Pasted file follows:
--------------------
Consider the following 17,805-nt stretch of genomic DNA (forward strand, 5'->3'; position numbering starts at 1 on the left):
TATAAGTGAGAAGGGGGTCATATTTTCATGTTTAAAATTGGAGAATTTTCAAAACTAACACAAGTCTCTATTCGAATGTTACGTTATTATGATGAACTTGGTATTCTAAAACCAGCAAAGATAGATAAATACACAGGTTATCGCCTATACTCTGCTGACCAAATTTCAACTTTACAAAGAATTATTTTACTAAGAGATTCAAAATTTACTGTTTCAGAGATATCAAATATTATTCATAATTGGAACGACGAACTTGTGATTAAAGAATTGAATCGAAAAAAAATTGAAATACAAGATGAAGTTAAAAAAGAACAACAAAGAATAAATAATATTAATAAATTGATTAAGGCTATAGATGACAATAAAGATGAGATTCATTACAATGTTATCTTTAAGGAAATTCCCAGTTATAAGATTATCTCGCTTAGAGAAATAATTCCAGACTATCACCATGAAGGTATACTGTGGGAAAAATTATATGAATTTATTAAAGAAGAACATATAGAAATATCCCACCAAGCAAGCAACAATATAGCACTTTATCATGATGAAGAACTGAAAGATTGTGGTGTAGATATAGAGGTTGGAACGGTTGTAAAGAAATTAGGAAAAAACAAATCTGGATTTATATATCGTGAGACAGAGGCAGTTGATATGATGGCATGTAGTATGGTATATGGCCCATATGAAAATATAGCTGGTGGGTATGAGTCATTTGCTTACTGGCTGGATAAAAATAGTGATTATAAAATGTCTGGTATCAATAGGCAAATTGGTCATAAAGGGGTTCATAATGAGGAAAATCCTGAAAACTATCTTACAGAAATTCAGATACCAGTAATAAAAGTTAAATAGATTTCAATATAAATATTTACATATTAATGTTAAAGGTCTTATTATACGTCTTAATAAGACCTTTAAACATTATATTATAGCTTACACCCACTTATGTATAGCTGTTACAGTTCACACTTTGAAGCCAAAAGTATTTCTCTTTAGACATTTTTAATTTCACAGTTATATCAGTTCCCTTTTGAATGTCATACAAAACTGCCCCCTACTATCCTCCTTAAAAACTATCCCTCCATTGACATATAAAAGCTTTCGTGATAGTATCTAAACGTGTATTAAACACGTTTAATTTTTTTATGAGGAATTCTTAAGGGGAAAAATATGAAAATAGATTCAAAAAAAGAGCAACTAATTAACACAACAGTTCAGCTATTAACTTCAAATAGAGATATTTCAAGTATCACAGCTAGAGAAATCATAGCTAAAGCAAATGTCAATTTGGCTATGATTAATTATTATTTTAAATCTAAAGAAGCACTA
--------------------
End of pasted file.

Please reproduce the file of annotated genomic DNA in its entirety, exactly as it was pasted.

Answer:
Consider the following 17,805-nt stretch of genomic DNA (forward strand, 5'->3'; position numbering starts at 1 on the left):
TATAAGTGAGAAGGGGGTCATATTTTCATGTTTAAAATTGGAGAATTTTCAAAACTAACACAAGTCTCTATTCGAATGTTACGTTATTATGATGAACTTGGTATTCTAAAACCAGCAAAGATAGATAAATACACAGGTTATCGCCTATACTCTGCTGACCAAATTTCAACTTTACAAAGAATTATTTTACTAAGAGATTCAAAATTTACTGTTTCAGAGATATCAAATATTATTCATAATTGGAACGACGAACTTGTGATTAAAGAATTGAATCGAAAAAAAATTGAAATACAAGATGAAGTTAAAAAAGAACAACAAAGAATAAATAATATTAATAAATTGATTAAGGCTATAGATGACAATAAAGATGAGATTCATTACAATGTTATCTTTAAGGAAATTCCCAGTTATAAGATTATCTCGCTTAGAGAAATAATTCCAGACTATCACCATGAAGGTATACTGTGGGAAAAATTATATGAATTTATTAAAGAAGAACATATAGAAATATCCCACCAAGCAAGCAACAATATAGCACTTTATCATGATGAAGAACTGAAAGATTGTGGTGTAGATATAGAGGTTGGAACGGTTGTAAAGAAATTAGGAAAAAACAAATCTGGATTTATATATCGTGAGACAGAGGCAGTTGATATGATGGCATGTAGTATGGTATATGGCCCATATGAAAATATAGCTGGTGGGTATGAGTCATTTGCTTACTGGCTGGATAAAAATAGTGATTATAAAATGTCTGGTATCAATAGGCAAATTGGTCATAAAGGGGTTCATAATGAGGAAAATCCTGAAAACTATCTTACAGAAATTCAGATACCAGTAATAAAAGTTAAATAGATTTCAATATAAATATTTACATATTAATGTTAAAGGTCTTATTATACGTCTTAATAAGACCTTTAAACATTATATTATAGCTTACACCCACTTATGTATAGCTGTTACAGTTCACACTTTGAAGCCAAAAGTATTTCTCTTTAGACATTTTTAATTTCACAGTTATATCAGTTCCCTTTTGAATGTCATACAAAACTGCCCCCTACTATCCTCCTTAAAAACTATCCCTCCATTGACATATAAAAGCTTTCGTGATAGTATCTAAACGTGTATTAAACACGTTTAATTTTTTTATGAGGAATTCTTAAGGGGAAAAATATGAAAATAGATTCAAAAAAAGAGCAACTAATTAACACAACAGTTCAGCTATTAACTTCAAATAGAGATATTTCAAGTATCACAGCTAGAGAAATCATAGCTAAAGCAAATGTCAATTTGGCTATGATTAATTATTATTTTAAATCTAAAGAAGCACTA